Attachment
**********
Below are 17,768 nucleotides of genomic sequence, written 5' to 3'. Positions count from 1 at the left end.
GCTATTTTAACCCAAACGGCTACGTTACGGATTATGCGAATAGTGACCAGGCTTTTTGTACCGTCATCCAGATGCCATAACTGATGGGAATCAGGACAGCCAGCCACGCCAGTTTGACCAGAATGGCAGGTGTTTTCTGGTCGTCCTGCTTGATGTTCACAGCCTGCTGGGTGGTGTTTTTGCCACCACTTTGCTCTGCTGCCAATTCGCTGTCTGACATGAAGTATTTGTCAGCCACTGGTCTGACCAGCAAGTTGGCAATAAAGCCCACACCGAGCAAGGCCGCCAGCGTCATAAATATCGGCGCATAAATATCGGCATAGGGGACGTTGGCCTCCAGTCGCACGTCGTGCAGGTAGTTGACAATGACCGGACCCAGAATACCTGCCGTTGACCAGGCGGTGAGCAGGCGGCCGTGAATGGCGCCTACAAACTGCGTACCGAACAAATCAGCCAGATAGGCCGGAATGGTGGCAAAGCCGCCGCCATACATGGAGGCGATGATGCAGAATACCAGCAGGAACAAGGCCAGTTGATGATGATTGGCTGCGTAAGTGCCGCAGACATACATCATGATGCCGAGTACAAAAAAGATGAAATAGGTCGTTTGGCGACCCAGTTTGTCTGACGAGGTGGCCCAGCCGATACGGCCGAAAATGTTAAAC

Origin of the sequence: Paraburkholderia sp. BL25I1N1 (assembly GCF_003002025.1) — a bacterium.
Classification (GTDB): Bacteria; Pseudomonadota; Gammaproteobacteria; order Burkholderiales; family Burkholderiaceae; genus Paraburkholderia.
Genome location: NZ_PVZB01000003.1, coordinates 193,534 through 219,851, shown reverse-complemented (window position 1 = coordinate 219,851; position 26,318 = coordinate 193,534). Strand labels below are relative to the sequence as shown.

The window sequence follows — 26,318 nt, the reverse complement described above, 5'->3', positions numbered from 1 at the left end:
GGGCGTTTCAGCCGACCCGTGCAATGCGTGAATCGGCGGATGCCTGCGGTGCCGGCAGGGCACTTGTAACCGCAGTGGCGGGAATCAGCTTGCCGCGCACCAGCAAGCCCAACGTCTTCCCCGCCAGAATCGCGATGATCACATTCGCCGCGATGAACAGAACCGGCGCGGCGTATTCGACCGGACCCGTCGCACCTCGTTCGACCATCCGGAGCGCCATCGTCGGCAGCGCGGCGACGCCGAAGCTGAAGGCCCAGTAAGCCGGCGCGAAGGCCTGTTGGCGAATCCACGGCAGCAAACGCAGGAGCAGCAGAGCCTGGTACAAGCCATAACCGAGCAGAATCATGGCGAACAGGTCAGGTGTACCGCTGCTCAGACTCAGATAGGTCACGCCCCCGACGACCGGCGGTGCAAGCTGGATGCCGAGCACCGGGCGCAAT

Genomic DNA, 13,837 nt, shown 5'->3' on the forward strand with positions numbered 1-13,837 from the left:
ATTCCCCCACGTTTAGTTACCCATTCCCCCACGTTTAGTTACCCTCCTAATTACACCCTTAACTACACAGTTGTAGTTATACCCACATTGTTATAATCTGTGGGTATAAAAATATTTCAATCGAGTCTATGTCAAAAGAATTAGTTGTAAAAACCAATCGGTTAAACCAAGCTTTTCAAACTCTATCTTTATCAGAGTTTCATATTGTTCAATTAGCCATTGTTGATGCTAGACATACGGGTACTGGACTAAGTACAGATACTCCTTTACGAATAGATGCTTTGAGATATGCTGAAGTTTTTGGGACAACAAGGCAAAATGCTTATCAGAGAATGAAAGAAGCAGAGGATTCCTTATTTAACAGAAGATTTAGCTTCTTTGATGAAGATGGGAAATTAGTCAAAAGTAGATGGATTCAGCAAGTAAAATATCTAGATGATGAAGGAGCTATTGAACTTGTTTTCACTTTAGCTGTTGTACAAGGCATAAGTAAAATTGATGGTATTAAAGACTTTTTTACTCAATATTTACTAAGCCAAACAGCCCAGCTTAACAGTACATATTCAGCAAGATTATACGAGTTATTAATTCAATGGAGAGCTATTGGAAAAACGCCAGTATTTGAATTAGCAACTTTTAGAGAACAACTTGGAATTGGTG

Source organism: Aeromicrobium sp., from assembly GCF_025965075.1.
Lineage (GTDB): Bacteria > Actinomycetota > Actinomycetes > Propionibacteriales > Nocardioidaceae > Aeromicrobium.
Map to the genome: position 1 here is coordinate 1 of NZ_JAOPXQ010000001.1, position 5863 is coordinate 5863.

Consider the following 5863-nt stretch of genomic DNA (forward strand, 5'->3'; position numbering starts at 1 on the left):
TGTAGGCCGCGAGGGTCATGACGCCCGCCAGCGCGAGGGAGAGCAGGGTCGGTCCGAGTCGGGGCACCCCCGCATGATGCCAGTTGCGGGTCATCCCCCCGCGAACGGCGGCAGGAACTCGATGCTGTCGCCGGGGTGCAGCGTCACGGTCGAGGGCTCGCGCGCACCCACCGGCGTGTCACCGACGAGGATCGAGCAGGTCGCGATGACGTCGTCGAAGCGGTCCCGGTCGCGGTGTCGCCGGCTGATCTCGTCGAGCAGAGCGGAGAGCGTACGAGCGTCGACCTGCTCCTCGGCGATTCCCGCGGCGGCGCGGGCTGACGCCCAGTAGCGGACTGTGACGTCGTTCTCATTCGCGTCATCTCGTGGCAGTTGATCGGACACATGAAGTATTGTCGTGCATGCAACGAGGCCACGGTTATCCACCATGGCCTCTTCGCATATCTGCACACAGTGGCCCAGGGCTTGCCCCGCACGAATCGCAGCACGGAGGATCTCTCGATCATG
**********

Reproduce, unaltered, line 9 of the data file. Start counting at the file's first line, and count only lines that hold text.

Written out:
ATTCCCCCACGTTTAGTTACCCATTCCCCCACGTTTAGTTACCCTCCTAATTACACCCTTAACTACACAGTTGTAGTTATACCCACATTGTTATAATCTGTGGGTATAAAAATATTTCAATCGAGTCTATGTCAAAAGAATTAGTTGTAAAAACCAATCGGTTAAACCAAGCTTTTCAAACTCTATCTTTATCAGAGTTTCATATTGTTCAATTAGCCATTGTTGATGCTAGACATACGGGTACTGGACTAAGTACAGATACTCCTTTACGAATAGATGCTTTGAGATATGCTGAAGTTTTTGGGACAACAAGGCAAAATGCTTATCAGAGAATGAAAGAAGCAGAGGATTCCTTATTTAACAGAAGATTTAGCTTCTTTGATGAAGATGGGAAATTAGTCAAAAGTAGATGGATTCAGCAAGTAAAATATCTAGATGATGAAGGAGCTATTGAACTTGTTTTCACTTTAGCTGTTGTACAAGGCATAAGTAAAATTGATGGTATTAAAGACTTTTTTACTCAATATTTACTAAGCCAAACAGCCCAGCTTAACAGTACATATTCAGCAAGATTATACGAGTTATTAATTCAATGGAGAGCTATTGGAAAAACGCCAGTATTTGAATTAGCAACTTTTAGAGAACAACTTGGAATTGGTG